[FOM] What does Peano arithmetic have to offer?
Harvey Friedman
friedman at math.ohio-state.edu
Mon May 3 19:09:05 EDT 2010
On May 3, 2010, at 1:38 PM, Vaughan Pratt wrote:
> Sorry, I should have been more specific: by "first order logic" I
> had in
> mind first order number theory in the sense of quantifying over
> numbers.
> An algebraic number theorist might indeed use a first order theory
> quantifying over say rings and their homomorphisms, which would look
> like second order logic to a number theorist accustomed to quantifying
> over numbers.
With regard to "normal mathematics", PA has enormous expressive power.
Of course the language has very few primitives, so that this
expressive power, when put into action, is rather ugly. But one can
design what are called "strong conservative extensions of PA", where
one adds lots of new primitives without changing the power, so that
the expressive power, when put into action, is rather pretty.
If there is a serious part of algebraic number theory for which it is
not obvious how to formulate the statements in PA, and there is no
gratuitous generality involved, then that would make it far more
likely that an incompetent algebraic number theorist like me could
come up with statements of the kind in http://www.cs.nyu.edu/pipermail/fom/2010-May/014703.html
which are in the spirit and culture of algebraic number theory.
But I have my doubts as to whether the hypothesis in the previous
paragraph is true. E.g., probably one is only really interested in
finitely generated structures of good kinds, where homomorphisms are
determined nicely based on finite information, etcetera. Then the
formalization in PA is straightforward.
As for literally carrying over statements in ??? to algebraic number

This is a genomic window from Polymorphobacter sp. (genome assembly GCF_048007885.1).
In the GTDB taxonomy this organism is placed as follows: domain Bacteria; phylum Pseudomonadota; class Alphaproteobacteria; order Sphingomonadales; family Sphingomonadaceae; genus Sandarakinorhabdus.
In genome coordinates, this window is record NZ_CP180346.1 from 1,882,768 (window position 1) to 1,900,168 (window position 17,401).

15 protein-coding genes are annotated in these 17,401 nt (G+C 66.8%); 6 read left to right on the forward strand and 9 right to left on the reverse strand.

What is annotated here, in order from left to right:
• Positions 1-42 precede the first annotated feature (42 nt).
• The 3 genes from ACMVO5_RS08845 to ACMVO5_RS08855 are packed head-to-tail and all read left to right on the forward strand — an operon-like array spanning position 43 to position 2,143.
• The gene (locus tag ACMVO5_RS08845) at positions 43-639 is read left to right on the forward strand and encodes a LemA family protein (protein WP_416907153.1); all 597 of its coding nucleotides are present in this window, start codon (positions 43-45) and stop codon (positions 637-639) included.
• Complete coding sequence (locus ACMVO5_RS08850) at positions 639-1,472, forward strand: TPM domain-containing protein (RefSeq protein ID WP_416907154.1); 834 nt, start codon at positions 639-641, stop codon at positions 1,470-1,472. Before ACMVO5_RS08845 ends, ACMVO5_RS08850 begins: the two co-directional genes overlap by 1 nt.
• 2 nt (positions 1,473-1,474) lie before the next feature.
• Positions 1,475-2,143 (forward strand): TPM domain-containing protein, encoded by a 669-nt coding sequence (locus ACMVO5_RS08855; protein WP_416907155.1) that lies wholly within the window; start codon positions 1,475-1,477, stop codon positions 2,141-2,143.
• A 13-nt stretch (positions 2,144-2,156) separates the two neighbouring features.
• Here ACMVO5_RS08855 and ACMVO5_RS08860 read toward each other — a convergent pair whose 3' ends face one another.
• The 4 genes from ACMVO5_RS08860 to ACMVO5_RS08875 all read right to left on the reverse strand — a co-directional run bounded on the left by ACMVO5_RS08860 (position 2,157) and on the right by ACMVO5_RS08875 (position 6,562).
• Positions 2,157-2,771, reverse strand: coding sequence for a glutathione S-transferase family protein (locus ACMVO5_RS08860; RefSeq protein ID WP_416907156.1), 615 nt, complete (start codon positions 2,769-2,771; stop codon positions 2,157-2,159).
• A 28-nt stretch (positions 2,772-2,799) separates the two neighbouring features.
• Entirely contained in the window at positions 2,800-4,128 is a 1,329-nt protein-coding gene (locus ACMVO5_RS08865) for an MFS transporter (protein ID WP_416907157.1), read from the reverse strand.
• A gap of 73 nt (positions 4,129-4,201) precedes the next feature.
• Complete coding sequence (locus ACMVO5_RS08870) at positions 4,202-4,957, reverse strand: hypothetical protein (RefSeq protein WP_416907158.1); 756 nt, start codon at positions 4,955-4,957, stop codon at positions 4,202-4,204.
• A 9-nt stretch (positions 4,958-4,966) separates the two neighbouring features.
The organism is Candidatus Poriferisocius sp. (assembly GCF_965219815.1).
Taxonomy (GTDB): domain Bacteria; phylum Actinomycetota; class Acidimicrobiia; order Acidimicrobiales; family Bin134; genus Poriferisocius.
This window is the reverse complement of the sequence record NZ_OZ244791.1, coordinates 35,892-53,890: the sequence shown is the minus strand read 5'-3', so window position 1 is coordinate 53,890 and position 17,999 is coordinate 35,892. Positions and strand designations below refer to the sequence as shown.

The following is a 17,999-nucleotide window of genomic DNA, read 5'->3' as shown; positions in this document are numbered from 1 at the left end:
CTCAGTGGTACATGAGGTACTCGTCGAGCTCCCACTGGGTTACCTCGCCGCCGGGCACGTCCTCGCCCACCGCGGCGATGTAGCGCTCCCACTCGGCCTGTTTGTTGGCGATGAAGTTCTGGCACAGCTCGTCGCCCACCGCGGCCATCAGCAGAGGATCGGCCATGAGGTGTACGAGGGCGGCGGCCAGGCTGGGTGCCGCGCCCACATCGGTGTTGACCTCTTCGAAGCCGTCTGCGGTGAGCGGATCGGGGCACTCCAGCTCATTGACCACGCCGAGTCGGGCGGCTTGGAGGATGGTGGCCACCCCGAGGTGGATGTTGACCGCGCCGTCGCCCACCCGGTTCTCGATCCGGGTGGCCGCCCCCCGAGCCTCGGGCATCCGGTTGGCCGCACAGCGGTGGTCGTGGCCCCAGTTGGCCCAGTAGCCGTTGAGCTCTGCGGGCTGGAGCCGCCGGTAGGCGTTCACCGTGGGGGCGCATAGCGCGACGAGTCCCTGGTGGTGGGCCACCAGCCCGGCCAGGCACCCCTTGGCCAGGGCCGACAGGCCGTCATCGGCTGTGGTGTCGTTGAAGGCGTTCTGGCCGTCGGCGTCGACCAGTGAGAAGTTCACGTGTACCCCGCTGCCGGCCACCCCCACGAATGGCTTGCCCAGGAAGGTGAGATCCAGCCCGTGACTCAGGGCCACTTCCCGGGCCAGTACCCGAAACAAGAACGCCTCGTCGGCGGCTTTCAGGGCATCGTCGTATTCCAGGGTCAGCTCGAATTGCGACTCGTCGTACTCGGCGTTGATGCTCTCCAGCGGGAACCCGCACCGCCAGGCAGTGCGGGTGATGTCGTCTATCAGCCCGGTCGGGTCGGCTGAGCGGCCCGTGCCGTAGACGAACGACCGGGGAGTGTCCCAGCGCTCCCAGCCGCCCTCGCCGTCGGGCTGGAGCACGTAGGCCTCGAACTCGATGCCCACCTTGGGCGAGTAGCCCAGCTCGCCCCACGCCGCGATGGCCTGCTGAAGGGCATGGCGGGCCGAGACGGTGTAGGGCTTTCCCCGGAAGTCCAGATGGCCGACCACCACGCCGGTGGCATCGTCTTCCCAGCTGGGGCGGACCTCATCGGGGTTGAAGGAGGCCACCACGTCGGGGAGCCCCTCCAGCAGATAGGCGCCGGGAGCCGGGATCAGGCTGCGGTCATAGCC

theory, this is possible, but more likely is that they have to be
adapted.
Proving that something cannot be done in PA does not say that somebody
can't do them. It just means that they can't do them in some "normal"
fashion.
Of course, proving that something cannot be done in stronger fragments
of ZFC, or even in full ZFC, is much much more powerful.
> What I don't see is whether Harvey's theorems 4 and 5 are sufficiently
> robust as to carry over to algebraic number theory in any form a
> number
> theorist would understand. If not then they would seem to be the sort
> of theorems that would appeal only to logicians and those number
> theorists still working inside PA. Algebraic number theorists
> consider
> that they're doing number theory, which raises the question, what can
> logicians tell number theorists they can't do?
"appeal only to logicians and those number theorists still working
inside PA" makes no sense to me. There is such a thing as "general
intellectual interest".
Would you say:
Beethoven's Fifth Symphony is the sort of thing that would appeal only
to musicians and those number theorists who have children in orchestras?
> It seems to me that examples of this kind illustrate the non-
> robustness
> of theorems of logic when brought to bear on mathematical subjects
> that
> can be usefully treated in incomparable logical frameworks. Each
> framework will have its limitations, but why should they carry over to
> other frameworks?
What incomparable logical frameworks? Aren't all of the usual
reasonable logical frameworks for doing classical mathematics
comparable?
Specifically, what reasonable logical framework do you have in mind
which will not be sensitive to the special status of the statements in http://www.cs.nyu.edu/pipermail/fom/2010-May/014703.html
Harvey Friedman
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